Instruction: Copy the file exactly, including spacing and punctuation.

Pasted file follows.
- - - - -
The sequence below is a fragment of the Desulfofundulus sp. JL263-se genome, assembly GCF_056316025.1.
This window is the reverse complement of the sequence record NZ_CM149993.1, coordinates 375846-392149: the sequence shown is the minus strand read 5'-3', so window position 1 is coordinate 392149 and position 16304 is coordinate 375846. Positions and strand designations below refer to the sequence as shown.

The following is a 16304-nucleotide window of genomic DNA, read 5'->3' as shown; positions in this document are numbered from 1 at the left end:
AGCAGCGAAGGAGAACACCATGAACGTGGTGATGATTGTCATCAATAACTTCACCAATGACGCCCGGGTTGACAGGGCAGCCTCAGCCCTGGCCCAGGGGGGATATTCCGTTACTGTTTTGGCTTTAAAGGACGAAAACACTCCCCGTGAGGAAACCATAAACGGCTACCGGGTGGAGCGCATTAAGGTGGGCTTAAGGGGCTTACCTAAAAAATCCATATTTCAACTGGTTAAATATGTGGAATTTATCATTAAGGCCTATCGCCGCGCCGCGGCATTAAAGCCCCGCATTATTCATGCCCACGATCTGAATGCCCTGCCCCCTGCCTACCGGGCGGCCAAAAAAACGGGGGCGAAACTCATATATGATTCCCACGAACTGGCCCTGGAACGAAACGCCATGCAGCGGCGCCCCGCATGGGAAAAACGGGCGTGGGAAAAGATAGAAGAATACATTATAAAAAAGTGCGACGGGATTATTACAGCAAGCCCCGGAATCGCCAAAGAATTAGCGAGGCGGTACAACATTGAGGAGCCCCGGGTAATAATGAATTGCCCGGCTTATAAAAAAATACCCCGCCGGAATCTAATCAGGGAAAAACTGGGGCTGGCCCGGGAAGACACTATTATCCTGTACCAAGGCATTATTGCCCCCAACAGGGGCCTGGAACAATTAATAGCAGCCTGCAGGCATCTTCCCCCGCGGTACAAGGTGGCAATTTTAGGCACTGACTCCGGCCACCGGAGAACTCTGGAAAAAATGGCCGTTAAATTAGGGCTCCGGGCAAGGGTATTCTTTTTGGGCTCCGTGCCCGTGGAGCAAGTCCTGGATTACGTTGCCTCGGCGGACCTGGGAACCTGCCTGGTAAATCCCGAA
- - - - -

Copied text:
The sequence below is a fragment of the Desulfofundulus sp. JL263-se genome, assembly GCF_056316025.1.
This window is the reverse complement of the sequence record NZ_CM149993.1, coordinates 375846-392149: the sequence shown is the minus strand read 5'-3', so window position 1 is coordinate 392149 and position 16304 is coordinate 375846. Positions and strand designations below refer to the sequence as shown.

The following is a 16304-nucleotide window of genomic DNA, read 5'->3' as shown; positions in this document are numbered from 1 at the left end:
AGCAGCGAAGGAGAACACCATGAACGTGGTGATGATTGTCATCAATAACTTCACCAATGACGCCCGGGTTGACAGGGCAGCCTCAGCCCTGGCCCAGGGGGGATATTCCGTTACTGTTTTGGCTTTAAAGGACGAAAACACTCCCCGTGAGGAAACCATAAACGGCTACCGGGTGGAGCGCATTAAGGTGGGCTTAAGGGGCTTACCTAAAAAATCCATATTTCAACTGGTTAAATATGTGGAATTTATCATTAAGGCCTATCGCCGCGCCGCGGCATTAAAGCCCCGCATTATTCATGCCCACGATCTGAATGCCCTGCCCCCTGCCTACCGGGCGGCCAAAAAAACGGGGGCGAAACTCATATATGATTCCCACGAACTGGCCCTGGAACGAAACGCCATGCAGCGGCGCCCCGCATGGGAAAAACGGGCGTGGGAAAAGATAGAAGAATACATTATAAAAAAGTGCGACGGGATTATTACAGCAAGCCCCGGAATCGCCAAAGAATTAGCGAGGCGGTACAACATTGAGGAGCCCCGGGTAATAATGAATTGCCCGGCTTATAAAAAAATACCCCGCCGGAATCTAATCAGGGAAAAACTGGGGCTGGCCCGGGAAGACACTATTATCCTGTACCAAGGCATTATTGCCCCCAACAGGGGCCTGGAACAATTAATAGCAGCCTGCAGGCATCTTCCCCCGCGGTACAAGGTGGCAATTTTAGGCACTGACTCCGGCCACCGGAGAACTCTGGAAAAAATGGCCGTTAAATTAGGGCTCCGGGCAAGGGTATTCTTTTTGGGCTCCGTGCCCGTGGAGCAAGTCCTGGATTACGTTGCCTCGGCGGACCTGGGAACCTGCCTGGTAAATCCCGAA